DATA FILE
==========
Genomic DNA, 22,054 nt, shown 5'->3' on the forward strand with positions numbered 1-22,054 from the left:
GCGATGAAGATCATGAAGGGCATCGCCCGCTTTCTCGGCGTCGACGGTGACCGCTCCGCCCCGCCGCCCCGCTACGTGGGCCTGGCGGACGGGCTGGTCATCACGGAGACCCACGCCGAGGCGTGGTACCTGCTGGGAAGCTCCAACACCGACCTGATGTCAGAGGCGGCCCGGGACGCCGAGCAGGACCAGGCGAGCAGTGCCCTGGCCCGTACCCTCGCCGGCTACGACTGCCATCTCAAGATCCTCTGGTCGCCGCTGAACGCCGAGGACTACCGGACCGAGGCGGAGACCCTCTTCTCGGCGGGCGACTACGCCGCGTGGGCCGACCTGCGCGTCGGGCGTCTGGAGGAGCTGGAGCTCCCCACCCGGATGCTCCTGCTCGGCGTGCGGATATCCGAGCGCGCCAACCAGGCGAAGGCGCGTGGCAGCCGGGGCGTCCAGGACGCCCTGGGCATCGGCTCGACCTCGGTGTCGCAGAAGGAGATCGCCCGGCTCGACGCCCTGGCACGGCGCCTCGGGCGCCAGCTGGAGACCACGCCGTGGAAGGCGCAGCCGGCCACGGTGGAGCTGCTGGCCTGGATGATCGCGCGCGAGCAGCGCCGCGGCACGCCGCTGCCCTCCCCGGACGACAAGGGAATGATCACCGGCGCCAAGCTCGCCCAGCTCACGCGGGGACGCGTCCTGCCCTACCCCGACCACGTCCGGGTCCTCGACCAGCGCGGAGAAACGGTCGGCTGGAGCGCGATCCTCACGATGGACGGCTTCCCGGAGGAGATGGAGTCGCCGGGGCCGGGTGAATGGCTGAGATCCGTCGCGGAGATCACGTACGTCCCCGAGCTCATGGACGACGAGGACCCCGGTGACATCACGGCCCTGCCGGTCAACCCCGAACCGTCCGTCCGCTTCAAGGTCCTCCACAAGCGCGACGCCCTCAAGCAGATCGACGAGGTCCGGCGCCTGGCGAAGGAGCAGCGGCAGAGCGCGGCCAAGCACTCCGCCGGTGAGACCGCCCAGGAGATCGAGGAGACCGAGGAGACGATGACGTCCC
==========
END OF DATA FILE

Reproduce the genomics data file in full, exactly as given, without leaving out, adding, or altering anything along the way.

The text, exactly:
Genomic DNA, 22,054 nt, shown 5'->3' on the forward strand with positions numbered 1-22,054 from the left:
GCGATGAAGATCATGAAGGGCATCGCCCGCTTTCTCGGCGTCGACGGTGACCGCTCCGCCCCGCCGCCCCGCTACGTGGGCCTGGCGGACGGGCTGGTCATCACGGAGACCCACGCCGAGGCGTGGTACCTGCTGGGAAGCTCCAACACCGACCTGATGTCAGAGGCGGCCCGGGACGCCGAGCAGGACCAGGCGAGCAGTGCCCTGGCCCGTACCCTCGCCGGCTACGACTGCCATCTCAAGATCCTCTGGTCGCCGCTGAACGCCGAGGACTACCGGACCGAGGCGGAGACCCTCTTCTCGGCGGGCGACTACGCCGCGTGGGCCGACCTGCGCGTCGGGCGTCTGGAGGAGCTGGAGCTCCCCACCCGGATGCTCCTGCTCGGCGTGCGGATATCCGAGCGCGCCAACCAGGCGAAGGCGCGTGGCAGCCGGGGCGTCCAGGACGCCCTGGGCATCGGCTCGACCTCGGTGTCGCAGAAGGAGATCGCCCGGCTCGACGCCCTGGCACGGCGCCTCGGGCGCCAGCTGGAGACCACGCCGTGGAAGGCGCAGCCGGCCACGGTGGAGCTGCTGGCCTGGATGATCGCGCGCGAGCAGCGCCGCGGCACGCCGCTGCCCTCCCCGGACGACAAGGGAATGATCACCGGCGCCAAGCTCGCCCAGCTCACGCGGGGACGCGTCCTGCCCTACCCCGACCACGTCCGGGTCCTCGACCAGCGCGGAGAAACGGTCGGCTGGAGCGCGATCCTCACGATGGACGGCTTCCCGGAGGAGATGGAGTCGCCGGGGCCGGGTGAATGGCTGAGATCCGTCGCGGAGATCACGTACGTCCCCGAGCTCATGGACGACGAGGACCCCGGTGACATCACGGCCCTGCCGGTCAACCCCGAACCGTCCGTCCGCTTCAAGGTCCTCCACAAGCGCGACGCCCTCAAGCAGATCGACGAGGTCCGGCGCCTGGCGAAGGAGCAGCGGCAGAGCGCGGCCAAGCACTCCGCCGGTGAGACCGCCCAGGAGATCGAGGAGACCGAGGAGACGATGACGTCCC